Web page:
I was hiking a five-day loop — alone — in the Rocky Mountains when I rounded the switchback and saw a large body on the trail ahead. It had brown fur with a cinnamon tinge that was draped across dense, humped back muscle. A broad head lifted and I could see the dish-shaped muzzle was catching my scent. I knew bears. This was a grizzly. For the first time during my hike, I wasn't alone.
A young woman hiking alone in the mountains sounds dangerous. In the pre–cell phone era maybe it was, but I'll stop short of calling it foolish. By that time in the mid-1990s, I was a competent rock climber and versed in mountain travel. I'd decided to strike out on my own. Maybe I thought that the trip might prove my newfound independence, but trying to press logic on my 21-year-old self was likely impossible. As I remember, the idea popped into my head. And then, just as suddenly, I hoisted on my backpack, tied a bandana over my braid, and set off for higher altitudes.
The bear stood on the trail next to a clump of brush. Though my experience was mostly with black bears, I knew I didn't want to catch it by surprise.
"Yo bear, yo!" I shouted the common refrain used to warn bears of human presence. It came out more like a thin yodel. I glanced around for signs of cubs, as mother bears with babies are known to be more aggressive. With her fur-lined ears catching the sun, the bear slowly turned her head toward me and then looked away. My thoughts turned to my pack. It was filled with food for the remaining days. My hand went to the belt of my pack at my hips. I unclipped it.
The bear must have heard the click because she lazily turned her head to look. I let the pack drop on the ground to detach myself from any source of extra interest. Keeping up my weak yodeling, I took a step backward and backed up along the path until I was at the switchback. Another step and I moved back around the bend. I was now in the trees and standing beside a jack pine. The problem: I could no longer see the bear.
Realistically, the riskiest part of my trip was probably driving to the trailhead over the high mountain pass in my old van. She was blue and I called her Lou. I'd had her brakes checked but doubted that we could stop on a dime, or even a hill. Lou had issues with radiator fluid. She didn't like it much and always wanted to leave it behind. We pulled up to the trailhead of this hike filled with relief that we'd made it. As I got my pack and supplies ready for the hike, I assumed that the hard part was over. Perhaps that's why I didn't even flinch when I saw the warning sign about grizzlies at the trailhead.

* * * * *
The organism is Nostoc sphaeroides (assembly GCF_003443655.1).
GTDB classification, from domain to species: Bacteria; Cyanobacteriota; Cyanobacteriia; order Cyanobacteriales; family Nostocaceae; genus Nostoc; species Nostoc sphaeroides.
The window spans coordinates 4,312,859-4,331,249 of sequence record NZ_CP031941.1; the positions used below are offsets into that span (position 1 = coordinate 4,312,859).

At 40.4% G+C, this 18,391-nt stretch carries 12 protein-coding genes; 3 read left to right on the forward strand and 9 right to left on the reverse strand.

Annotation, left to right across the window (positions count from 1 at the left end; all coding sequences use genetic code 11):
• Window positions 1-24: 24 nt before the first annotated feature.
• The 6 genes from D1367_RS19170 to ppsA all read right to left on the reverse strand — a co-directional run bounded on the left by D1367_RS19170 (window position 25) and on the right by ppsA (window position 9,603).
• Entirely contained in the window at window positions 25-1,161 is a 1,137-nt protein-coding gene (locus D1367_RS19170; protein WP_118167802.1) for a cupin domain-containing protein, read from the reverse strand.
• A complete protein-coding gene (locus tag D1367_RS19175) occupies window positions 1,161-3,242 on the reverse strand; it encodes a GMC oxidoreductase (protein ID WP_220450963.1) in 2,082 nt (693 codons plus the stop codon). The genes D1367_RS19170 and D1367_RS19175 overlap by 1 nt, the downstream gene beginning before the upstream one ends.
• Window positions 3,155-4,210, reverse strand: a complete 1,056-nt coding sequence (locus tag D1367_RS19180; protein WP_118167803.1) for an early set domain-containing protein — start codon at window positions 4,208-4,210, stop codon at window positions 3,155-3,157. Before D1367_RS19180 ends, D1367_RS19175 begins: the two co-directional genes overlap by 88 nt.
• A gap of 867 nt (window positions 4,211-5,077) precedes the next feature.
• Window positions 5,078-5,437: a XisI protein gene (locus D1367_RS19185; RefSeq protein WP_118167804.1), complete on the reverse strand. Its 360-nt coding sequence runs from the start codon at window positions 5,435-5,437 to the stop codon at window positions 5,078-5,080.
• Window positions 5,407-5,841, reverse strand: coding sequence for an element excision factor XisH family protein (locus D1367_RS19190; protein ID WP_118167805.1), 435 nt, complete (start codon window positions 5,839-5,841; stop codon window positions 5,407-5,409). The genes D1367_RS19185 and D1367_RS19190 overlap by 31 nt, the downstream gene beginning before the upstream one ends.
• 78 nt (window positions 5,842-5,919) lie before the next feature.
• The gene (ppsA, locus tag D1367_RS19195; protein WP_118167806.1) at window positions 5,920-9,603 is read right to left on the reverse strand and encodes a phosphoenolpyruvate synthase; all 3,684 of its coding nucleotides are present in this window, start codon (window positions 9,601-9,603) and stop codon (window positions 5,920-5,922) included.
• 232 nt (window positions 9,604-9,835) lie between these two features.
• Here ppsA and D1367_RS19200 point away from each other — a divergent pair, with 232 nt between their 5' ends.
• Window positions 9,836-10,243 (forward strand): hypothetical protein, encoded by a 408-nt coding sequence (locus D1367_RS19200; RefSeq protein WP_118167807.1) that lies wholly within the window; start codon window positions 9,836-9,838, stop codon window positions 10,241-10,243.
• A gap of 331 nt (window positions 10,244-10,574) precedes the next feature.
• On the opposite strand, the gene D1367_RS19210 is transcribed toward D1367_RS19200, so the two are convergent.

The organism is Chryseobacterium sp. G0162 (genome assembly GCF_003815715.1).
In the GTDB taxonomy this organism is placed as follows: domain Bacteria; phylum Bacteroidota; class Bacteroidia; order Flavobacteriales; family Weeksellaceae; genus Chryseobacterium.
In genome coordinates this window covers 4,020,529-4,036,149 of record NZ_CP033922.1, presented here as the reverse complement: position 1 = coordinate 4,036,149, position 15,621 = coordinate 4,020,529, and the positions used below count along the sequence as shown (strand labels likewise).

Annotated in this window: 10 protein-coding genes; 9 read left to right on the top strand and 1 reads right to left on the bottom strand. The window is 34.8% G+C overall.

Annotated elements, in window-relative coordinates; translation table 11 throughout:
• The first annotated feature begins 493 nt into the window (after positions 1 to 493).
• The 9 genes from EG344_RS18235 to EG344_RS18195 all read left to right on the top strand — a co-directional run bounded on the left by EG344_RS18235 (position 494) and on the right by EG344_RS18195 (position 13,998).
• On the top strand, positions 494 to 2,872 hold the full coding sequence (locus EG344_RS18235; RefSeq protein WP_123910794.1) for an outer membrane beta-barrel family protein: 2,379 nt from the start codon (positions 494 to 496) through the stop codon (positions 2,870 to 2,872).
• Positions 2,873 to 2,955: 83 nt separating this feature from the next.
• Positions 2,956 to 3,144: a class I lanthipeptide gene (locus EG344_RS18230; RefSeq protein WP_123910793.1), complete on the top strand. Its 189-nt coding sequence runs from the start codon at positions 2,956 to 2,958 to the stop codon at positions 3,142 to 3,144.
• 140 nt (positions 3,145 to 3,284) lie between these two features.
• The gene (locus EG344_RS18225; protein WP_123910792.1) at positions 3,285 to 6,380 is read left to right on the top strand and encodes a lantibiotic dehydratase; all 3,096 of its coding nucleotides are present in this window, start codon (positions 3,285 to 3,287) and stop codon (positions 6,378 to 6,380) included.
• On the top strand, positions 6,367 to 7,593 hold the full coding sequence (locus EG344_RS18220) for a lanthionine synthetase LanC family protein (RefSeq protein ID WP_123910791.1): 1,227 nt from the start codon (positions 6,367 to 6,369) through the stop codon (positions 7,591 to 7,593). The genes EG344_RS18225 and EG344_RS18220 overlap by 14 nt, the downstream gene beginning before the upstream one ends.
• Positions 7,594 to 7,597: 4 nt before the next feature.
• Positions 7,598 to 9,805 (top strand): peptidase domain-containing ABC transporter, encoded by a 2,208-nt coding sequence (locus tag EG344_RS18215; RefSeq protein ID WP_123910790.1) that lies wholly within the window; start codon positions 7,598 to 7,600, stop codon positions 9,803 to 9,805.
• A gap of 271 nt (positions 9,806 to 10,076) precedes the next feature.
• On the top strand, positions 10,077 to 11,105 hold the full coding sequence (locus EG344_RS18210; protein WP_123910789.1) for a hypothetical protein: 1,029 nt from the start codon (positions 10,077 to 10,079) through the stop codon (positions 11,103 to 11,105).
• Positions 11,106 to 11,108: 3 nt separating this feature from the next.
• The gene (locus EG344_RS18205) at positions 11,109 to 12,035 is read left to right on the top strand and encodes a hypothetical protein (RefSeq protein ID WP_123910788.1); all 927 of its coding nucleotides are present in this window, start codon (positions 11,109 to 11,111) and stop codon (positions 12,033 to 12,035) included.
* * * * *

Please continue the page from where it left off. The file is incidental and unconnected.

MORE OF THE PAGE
I did think more of the sign, however, as I stood, now packless and unable to see the bear, leaning up against the jack pine. It had lost needles in the lower half, which left places to grab hold. I barely remember climbing. Judging by the scratch marks that I later found on my arms and legs, I didn't let much get in my way. I got as high as I could and found a branch thick enough to sit on. From there, I looked out hoping to catch sight of the bear, but the brush obscured my view. I knew a black bear could easily scramble up after me, but that the tree probably wouldn't support the weight of a grizzly. A male can weigh between 400 and 600 pounds, and a female maybe half that. Either way, my choice of tree might stop a grizzly from climbing, but a creature with that much power could easily give the trunk a shake and have me on the ground in seconds. I was under no illusions. If that bear wanted to come after me, climbing a tree would only buy time.
So what did I do? I only saw one real choice. I sat in the tree and sniveled. It wasn't a proud moment. I only had time to think of my shortcomings. What was I doing? Why had I come to grizzly country alone? Why, of all the trees in the world, had I chosen an especially scratchy one with a thin trunk?
Now, as a novelist, my days sometimes feel like I did in that tree. I often feel exposed and alone. I get scared. I invite my characters to climb up with me and watch what they do. This is what it felt like to write my new novel, The Bear. It's about two children lost in the wilderness. The older girl takes care of her young brother. Putting her in that situation felt scary, but it also meant that I got to see how she worked. And why. It's a way to understand what's inside.
But I couldn't snivel in that tree forever.
"Yo bear," I called as I landed back on the ground with a thump. I'm not sure how long I stayed up in the tree, but it may have been around two hours. I crept back around the corner and saw my pack lying on the trail. It was untouched. I walked to it and looked out. No bear. Where was it? I scanned up and down the meadow. No signs. I had a choice. Retrace my steps or keep going?
I was just two days into a five-day hike. There was a bear... somewhere. She hadn't come back down the trail. She was probably ahead, but she may have gone somewhere down below. The bear had showed no signs of aggression. In fact, other than my tree climbing, nothing out of the ordinary had happened. I was never actually safer in the tree. Running back to my van Lou came with dangers too. I strapped on my pack and kept hiking through the meadow. The day was magical and I found spectacular things in the high country.
I remind myself of that moment of decision as I take more risks in my writing. I know enough now to go with a companion in grizzly country, but I need to keep wandering out alone. Even though I know there are